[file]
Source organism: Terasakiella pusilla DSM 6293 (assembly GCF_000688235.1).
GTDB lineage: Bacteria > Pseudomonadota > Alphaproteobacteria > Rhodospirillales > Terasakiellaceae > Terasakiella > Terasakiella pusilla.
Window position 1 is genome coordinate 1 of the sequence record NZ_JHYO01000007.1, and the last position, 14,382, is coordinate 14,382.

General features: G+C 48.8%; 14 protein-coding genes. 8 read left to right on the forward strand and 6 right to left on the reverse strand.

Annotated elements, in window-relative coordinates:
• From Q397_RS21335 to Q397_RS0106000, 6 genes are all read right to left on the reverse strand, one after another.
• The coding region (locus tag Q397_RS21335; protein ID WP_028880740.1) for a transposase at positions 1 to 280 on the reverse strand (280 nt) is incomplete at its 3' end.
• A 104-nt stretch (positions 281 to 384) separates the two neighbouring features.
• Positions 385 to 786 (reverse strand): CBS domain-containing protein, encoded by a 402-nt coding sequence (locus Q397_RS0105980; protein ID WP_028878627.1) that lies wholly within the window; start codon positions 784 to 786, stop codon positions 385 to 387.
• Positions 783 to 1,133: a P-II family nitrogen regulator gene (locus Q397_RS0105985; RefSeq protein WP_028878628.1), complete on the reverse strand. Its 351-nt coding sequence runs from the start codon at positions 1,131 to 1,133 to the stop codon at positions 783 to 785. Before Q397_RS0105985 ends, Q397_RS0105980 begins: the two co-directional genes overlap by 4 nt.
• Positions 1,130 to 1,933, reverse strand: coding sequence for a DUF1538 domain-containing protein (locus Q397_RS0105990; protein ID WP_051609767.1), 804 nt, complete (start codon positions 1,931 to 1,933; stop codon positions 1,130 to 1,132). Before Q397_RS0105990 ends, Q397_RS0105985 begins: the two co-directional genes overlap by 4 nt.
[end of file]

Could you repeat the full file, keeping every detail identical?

Source organism: Terasakiella pusilla DSM 6293 (assembly GCF_000688235.1).
GTDB lineage: Bacteria > Pseudomonadota > Alphaproteobacteria > Rhodospirillales > Terasakiellaceae > Terasakiella > Terasakiella pusilla.
Window position 1 is genome coordinate 1 of the sequence record NZ_JHYO01000007.1, and the last position, 14,382, is coordinate 14,382.

General features: G+C 48.8%; 14 protein-coding genes. 8 read left to right on the forward strand and 6 right to left on the reverse strand.

Annotated elements, in window-relative coordinates:
• From Q397_RS21335 to Q397_RS0106000, 6 genes are all read right to left on the reverse strand, one after another.
• The coding region (locus tag Q397_RS21335; protein ID WP_028880740.1) for a transposase at positions 1 to 280 on the reverse strand (280 nt) is incomplete at its 3' end.
• A 104-nt stretch (positions 281 to 384) separates the two neighbouring features.
• Positions 385 to 786 (reverse strand): CBS domain-containing protein, encoded by a 402-nt coding sequence (locus Q397_RS0105980; protein ID WP_028878627.1) that lies wholly within the window; start codon positions 784 to 786, stop codon positions 385 to 387.
• Positions 783 to 1,133: a P-II family nitrogen regulator gene (locus Q397_RS0105985; RefSeq protein WP_028878628.1), complete on the reverse strand. Its 351-nt coding sequence runs from the start codon at positions 1,131 to 1,133 to the stop codon at positions 783 to 785. Before Q397_RS0105985 ends, Q397_RS0105980 begins: the two co-directional genes overlap by 4 nt.
• Positions 1,130 to 1,933, reverse strand: coding sequence for a DUF1538 domain-containing protein (locus Q397_RS0105990; protein ID WP_051609767.1), 804 nt, complete (start codon positions 1,931 to 1,933; stop codon positions 1,130 to 1,132). Before Q397_RS0105990 ends, Q397_RS0105985 begins: the two co-directional genes overlap by 4 nt.